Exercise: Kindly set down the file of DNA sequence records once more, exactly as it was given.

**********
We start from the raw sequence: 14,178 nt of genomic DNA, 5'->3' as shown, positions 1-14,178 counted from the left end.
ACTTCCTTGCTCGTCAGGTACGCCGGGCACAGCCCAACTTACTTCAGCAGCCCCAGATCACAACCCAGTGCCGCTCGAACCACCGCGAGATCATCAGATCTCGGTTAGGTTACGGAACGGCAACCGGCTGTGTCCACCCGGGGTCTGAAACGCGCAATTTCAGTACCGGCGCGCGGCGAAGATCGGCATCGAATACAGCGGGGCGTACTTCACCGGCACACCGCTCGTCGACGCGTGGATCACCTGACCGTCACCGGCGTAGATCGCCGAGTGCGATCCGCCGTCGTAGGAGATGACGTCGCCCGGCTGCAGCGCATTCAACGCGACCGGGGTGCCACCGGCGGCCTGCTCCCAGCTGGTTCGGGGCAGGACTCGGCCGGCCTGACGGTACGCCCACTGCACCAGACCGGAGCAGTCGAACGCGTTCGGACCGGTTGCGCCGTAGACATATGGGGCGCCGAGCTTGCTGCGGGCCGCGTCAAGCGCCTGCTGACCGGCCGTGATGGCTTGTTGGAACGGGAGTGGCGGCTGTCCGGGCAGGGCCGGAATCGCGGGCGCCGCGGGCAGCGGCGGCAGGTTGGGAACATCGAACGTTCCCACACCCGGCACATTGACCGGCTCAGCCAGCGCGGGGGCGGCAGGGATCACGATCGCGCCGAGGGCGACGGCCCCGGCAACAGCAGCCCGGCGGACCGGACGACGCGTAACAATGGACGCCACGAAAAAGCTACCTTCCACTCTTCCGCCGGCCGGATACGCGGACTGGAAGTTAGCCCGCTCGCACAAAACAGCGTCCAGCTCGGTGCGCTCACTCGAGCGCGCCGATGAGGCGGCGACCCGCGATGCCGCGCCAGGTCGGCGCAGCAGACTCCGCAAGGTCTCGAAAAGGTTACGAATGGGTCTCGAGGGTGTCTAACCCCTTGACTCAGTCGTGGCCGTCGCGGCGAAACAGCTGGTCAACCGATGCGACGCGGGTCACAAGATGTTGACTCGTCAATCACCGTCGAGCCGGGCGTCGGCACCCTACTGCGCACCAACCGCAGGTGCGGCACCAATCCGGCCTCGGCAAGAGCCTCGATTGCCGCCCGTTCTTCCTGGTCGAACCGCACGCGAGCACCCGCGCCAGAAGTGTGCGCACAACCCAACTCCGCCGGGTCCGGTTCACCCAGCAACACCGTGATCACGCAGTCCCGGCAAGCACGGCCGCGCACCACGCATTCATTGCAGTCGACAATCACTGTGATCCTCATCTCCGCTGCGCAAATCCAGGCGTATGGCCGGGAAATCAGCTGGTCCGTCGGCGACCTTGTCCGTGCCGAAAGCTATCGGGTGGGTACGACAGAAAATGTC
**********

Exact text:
We start from the raw sequence: 14,178 nt of genomic DNA, 5'->3' as shown, positions 1-14,178 counted from the left end.
ACTTCCTTGCTCGTCAGGTACGCCGGGCACAGCCCAACTTACTTCAGCAGCCCCAGATCACAACCCAGTGCCGCTCGAACCACCGCGAGATCATCAGATCTCGGTTAGGTTACGGAACGGCAACCGGCTGTGTCCACCCGGGGTCTGAAACGCGCAATTTCAGTACCGGCGCGCGGCGAAGATCGGCATCGAATACAGCGGGGCGTACTTCACCGGCACACCGCTCGTCGACGCGTGGATCACCTGACCGTCACCGGCGTAGATCGCCGAGTGCGATCCGCCGTCGTAGGAGATGACGTCGCCCGGCTGCAGCGCATTCAACGCGACCGGGGTGCCACCGGCGGCCTGCTCCCAGCTGGTTCGGGGCAGGACTCGGCCGGCCTGACGGTACGCCCACTGCACCAGACCGGAGCAGTCGAACGCGTTCGGACCGGTTGCGCCGTAGACATATGGGGCGCCGAGCTTGCTGCGGGCCGCGTCAAGCGCCTGCTGACCGGCCGTGATGGCTTGTTGGAACGGGAGTGGCGGCTGTCCGGGCAGGGCCGGAATCGCGGGCGCCGCGGGCAGCGGCGGCAGGTTGGGAACATCGAACGTTCCCACACCCGGCACATTGACCGGCTCAGCCAGCGCGGGGGCGGCAGGGATCACGATCGCGCCGAGGGCGACGGCCCCGGCAACAGCAGCCCGGCGGACCGGACGACGCGTAACAATGGACGCCACGAAAAAGCTACCTTCCACTCTTCCGCCGGCCGGATACGCGGACTGGAAGTTAGCCCGCTCGCACAAAACAGCGTCCAGCTCGGTGCGCTCACTCGAGCGCGCCGATGAGGCGGCGACCCGCGATGCCGCGCCAGGTCGGCGCAGCAGACTCCGCAAGGTCTCGAAAAGGTTACGAATGGGTCTCGAGGGTGTCTAACCCCTTGACTCAGTCGTGGCCGTCGCGGCGAAACAGCTGGTCAACCGATGCGACGCGGGTCACAAGATGTTGACTCGTCAATCACCGTCGAGCCGGGCGTCGGCACCCTACTGCGCACCAACCGCAGGTGCGGCACCAATCCGGCCTCGGCAAGAGCCTCGATTGCCGCCCGTTCTTCCTGGTCGAACCGCACGCGAGCACCCGCGCCAGAAGTGTGCGCACAACCCAACTCCGCCGGGTCCGGTTCACCCAGCAACACCGTGATCACGCAGTCCCGGCAAGCACGGCCGCGCACCACGCATTCATTGCAGTCGACAATCACTGTGATCCTCATCTCCGCTGCGCAAATCCAGGCGTATGGCCGGGAAATCAGCTGGTCCGTCGGCGACCTTGTCCGTGCCGAAAGCTATCGGGTGGGTACGACAGAAAATGTC